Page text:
MSXdev is a long-running game dev compo for the MSX computers. The deadline for entries of the 2021 edition was the end of August 2021, and a record number of entries took part. Coincidentally, the rewards were also higher than ever before, with the reward pool exceeding 1000€ before counting in the physical rewards.
While the hardware constraints were still limited to the original MSX, the ROM images could now use memory mappers to increase the size of the games. Usable RAM was still limited to 16KB.
I confess one of entries (#21) is mine.
Having tried all the entries in the compo, here are ten of the games I want to keep playing (in order of registration).
#4 - Tortilla Sunrise by Tortilla Yonkers
This is a very challenging platformer, made with Jonathan Cauldwell's MPAGD (Multi-Platform Arcade Game Designer). I'm particularly happy to see games made with that in the contest, as it decreases the threshold of creating new MSX games that (I believe) play faster than plain MSX-BASIC games wrapped into a ROM file.
#11 - Where Is It? The Quest for the 10th Island by Eric Mendel (Ricco59)
Last year had a game similar to this -- the display is filled with a mosaic of different tiles, and the player has to find the pattern the game gives as a task within a time limit. This one plays faster, is more challenging, has bonus stages and overall looks a lot better.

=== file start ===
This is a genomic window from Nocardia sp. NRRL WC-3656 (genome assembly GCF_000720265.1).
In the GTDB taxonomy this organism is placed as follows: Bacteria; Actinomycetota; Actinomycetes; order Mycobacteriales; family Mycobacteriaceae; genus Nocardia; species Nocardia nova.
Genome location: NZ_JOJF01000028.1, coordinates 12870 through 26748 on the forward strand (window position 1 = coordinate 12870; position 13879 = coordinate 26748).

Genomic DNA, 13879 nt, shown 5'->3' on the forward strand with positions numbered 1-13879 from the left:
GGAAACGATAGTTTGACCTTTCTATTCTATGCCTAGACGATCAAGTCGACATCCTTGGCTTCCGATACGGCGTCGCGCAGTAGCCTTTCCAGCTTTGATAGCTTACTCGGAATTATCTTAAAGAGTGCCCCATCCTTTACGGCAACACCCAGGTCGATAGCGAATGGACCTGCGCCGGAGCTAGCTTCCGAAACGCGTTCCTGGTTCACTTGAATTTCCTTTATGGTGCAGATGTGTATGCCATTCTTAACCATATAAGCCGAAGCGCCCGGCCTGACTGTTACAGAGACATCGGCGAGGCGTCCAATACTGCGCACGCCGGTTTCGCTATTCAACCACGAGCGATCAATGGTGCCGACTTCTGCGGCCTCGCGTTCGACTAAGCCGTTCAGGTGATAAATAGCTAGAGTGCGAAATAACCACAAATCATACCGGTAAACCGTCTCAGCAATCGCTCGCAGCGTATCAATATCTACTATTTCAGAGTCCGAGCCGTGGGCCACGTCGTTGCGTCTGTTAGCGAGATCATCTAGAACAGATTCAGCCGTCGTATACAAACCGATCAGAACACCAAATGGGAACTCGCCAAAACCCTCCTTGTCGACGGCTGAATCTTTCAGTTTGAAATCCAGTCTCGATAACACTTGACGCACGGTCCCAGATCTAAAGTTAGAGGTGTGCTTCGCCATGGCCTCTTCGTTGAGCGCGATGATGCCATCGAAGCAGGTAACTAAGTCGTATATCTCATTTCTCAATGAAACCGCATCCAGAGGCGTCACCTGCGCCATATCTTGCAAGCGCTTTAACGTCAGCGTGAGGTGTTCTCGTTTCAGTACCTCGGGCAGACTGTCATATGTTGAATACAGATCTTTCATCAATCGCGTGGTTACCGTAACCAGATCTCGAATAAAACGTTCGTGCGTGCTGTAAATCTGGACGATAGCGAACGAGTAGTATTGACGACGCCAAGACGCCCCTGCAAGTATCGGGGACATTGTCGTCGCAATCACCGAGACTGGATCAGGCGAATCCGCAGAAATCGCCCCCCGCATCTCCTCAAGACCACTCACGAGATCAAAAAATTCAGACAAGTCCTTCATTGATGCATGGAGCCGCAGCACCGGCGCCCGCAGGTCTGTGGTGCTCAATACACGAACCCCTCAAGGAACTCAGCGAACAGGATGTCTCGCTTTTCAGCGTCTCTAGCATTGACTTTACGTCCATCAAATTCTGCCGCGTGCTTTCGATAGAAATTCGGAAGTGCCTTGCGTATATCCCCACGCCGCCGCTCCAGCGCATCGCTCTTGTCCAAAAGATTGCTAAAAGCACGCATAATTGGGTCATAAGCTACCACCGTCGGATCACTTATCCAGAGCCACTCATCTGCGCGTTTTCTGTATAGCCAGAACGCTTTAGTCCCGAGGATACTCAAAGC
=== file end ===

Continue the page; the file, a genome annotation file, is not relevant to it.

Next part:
Most importantly, I am curious to find out how to build this kind of grid without ever duplicating the same pattern...
#16 - Square Ball by Ray2Day MSX Software, concept by mafcase
This is a bit more complex take on ice block puzzle. The player controls both the square and the ball. Both move like they're on ice, but only the ball can collect the red jewels needed to clear the level. I like how the game looks, and already the second level gets rather tough. The clear visuals also help here.
#18 - Raven by Micha Mulder
This is a good one. It has multiple levels with different rules, which alone is rather rare. It's reminiscent of Q*bert in that the player jumps from one platform to another while changing the colour of the tile. The graphics are also great, with mostly two-colour sprites in use. Due to clever planning, this doesn't result in any flicker that I've seen, and beside that, there's a lot of polish.
#19 - S.O.L.O. by Roolandoo